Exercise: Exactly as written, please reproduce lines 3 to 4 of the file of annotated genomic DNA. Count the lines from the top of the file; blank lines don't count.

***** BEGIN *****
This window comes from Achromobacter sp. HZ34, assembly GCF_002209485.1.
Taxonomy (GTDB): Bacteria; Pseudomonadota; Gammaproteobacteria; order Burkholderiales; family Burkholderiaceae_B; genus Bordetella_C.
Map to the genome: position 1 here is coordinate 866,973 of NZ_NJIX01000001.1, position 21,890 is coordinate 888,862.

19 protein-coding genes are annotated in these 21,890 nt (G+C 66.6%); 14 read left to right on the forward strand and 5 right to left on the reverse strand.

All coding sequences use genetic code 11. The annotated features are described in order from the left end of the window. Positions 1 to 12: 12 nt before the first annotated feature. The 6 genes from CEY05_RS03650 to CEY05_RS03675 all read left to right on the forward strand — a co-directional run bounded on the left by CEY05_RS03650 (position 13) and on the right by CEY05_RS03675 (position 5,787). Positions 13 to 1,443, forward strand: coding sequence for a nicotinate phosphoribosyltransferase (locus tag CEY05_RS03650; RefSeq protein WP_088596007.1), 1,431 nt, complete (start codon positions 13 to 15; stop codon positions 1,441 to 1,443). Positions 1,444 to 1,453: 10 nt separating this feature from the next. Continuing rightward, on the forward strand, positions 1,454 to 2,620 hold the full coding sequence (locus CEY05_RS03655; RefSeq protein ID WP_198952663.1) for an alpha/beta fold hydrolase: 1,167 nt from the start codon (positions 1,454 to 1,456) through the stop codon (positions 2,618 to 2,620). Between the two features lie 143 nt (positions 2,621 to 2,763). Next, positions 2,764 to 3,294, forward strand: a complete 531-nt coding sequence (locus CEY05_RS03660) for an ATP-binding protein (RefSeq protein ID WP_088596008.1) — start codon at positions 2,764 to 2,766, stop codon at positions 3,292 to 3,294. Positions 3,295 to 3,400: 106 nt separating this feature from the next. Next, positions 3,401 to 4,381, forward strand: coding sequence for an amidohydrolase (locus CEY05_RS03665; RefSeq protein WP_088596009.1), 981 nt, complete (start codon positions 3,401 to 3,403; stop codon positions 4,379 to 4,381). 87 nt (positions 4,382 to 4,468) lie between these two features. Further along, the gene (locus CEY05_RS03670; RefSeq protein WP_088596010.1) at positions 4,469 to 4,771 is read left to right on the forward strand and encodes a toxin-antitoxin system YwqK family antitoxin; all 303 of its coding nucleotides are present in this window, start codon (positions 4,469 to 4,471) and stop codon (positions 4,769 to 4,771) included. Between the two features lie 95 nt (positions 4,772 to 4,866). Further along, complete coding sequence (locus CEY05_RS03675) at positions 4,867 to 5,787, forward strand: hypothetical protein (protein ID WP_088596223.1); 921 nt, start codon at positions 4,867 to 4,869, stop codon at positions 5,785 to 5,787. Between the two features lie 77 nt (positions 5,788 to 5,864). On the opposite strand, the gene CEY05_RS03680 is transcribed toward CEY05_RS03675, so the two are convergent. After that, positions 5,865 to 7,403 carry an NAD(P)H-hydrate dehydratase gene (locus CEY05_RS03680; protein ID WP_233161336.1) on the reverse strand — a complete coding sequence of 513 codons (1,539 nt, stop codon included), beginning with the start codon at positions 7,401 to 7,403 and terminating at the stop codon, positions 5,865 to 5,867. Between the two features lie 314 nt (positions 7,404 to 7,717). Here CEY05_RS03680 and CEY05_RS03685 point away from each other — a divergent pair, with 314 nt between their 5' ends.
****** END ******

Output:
Map to the genome: position 1 here is coordinate 866,973 of NZ_NJIX01000001.1, position 21,890 is coordinate 888,862.

19 protein-coding genes are annotated in these 21,890 nt (G+C 66.6%); 14 read left to right on the forward strand and 5 right to left on the reverse strand.